Mock the Week star Ed Byrne returns to the Baths Hall in Scunthorpe next month with his latest stand-up tour, Outside, Looking In.
The Irishman is an established touring favourite, and despite his youthful looks recently marked up 20 years as a comic.
Outside, Looking In, sees him covering a wide range of subjects – from a recent gastric illness to the success of UKIP – but he also talks a lot about his family and it’s his most personal show yet.
He said: “I didn’t make a conscious effort to write a more personal show, but that was what was coming out when I started writing it.
“People come to see me for a laugh and I would like to think they go away thinking it’s quite heartwarming.
“A lot of comics may talk about the same stuff, but what makes it mine is that what I’m saying is what I genuinely think and I try to make it as funny as I can.”
Despite his family being a central plank of the show, Ed is adamant that he will keep his two young sons out of the celebrity spotlight.
He continued: “I’m aware that they haven’t given me permission to talk about them and that there will come a point when I can’t.
“I talk about them in pretty abstract terms, because what I’m discussing is the act of parenting, and you can’t talk about that without mentioning your own children.”
But while there is a lot of personal reflection in his new show, Ed also ponders on matters political – there is a passionate section about how we label young children, for instance – and he also talks about feminism and transgenderism.
Dipping a toe into the transgender debate (for which some have been vilified on social media) might seem a little risky but he feels it is subject we should be discussing as a society.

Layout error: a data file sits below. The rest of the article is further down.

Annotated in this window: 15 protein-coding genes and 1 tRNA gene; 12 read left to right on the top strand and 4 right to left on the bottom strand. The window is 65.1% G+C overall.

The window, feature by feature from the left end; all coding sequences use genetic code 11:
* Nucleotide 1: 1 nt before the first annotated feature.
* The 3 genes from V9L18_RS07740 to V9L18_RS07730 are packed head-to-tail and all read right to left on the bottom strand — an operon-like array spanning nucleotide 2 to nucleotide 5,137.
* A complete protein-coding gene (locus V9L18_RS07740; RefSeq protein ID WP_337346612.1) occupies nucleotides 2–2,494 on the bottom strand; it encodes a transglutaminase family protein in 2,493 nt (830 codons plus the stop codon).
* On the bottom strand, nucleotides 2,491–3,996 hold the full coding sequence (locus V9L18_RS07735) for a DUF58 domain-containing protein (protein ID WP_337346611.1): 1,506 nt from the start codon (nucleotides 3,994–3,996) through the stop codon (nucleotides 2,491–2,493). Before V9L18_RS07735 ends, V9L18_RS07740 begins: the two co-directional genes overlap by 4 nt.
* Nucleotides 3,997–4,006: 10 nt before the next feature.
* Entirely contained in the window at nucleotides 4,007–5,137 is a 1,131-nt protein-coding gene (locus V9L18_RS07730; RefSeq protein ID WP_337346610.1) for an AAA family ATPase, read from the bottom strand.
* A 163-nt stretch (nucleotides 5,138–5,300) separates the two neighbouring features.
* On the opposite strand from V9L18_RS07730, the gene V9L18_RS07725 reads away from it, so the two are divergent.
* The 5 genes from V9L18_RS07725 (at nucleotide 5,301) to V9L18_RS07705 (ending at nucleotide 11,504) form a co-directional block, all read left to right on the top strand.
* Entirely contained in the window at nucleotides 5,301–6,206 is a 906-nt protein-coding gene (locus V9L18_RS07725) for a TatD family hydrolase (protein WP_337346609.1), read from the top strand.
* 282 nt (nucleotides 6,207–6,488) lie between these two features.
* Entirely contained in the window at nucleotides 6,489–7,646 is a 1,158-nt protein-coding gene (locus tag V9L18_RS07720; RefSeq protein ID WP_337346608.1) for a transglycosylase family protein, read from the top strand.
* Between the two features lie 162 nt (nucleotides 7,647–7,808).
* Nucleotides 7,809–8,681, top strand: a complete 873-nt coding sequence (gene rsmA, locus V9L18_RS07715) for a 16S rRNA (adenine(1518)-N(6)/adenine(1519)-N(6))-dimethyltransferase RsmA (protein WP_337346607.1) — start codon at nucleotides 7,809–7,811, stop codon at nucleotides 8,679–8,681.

He said: “I thought it was interesting that it stills divides people.
“I call it the thorniest issue since Jesus was fitted for a hat.”
The feminist slant to the new show was sparked by Ed’s reflections on his early days in comedy and, strikingly, he admits to being a little uncomfortable about some of his laddish material back then.
He recalled: “My comedy reflected my life at that time – single and enjoying myself – and most of it was fairly harmless.
“But some of the stuff about an ex-girlfriend I can see was a bit angry and I wouldn’t do it now.”
He adds he is more aware of how men and women interact in the modern world and is sometimes surprised by the difference in his reactions to things as a man in his 40s (he’s 43) to when he was twentysomething.
He said: “I started watching Californication (the US comedy drama starring David Duchovny as a sex addict) but his character behaves so unconscionably that I couldn’t watch the second series.
“I don’t how much of that is simply getting older, or that times have changed, or mixing with a broader group of people.
“Interestingly I find Twitter can expand your horizons.
“I’ve started following all sorts of people on it and it’s good to get a different take on things.”
After two decades of touring, Ed says he still enjoys it (apart from the travel which no comic likes) because of the interaction with different people it allows him.
He added: “I love it, because you have people responding to something that you have written alone in your office, and the work comes alive in a room of people.
“I like the television things I do, but nothing can beat a live comedy audience.”
Ed Byrne is at the Baths Hall on March 8 and tickets are £19 on 0844 8542776 or www.bathshall.co.uk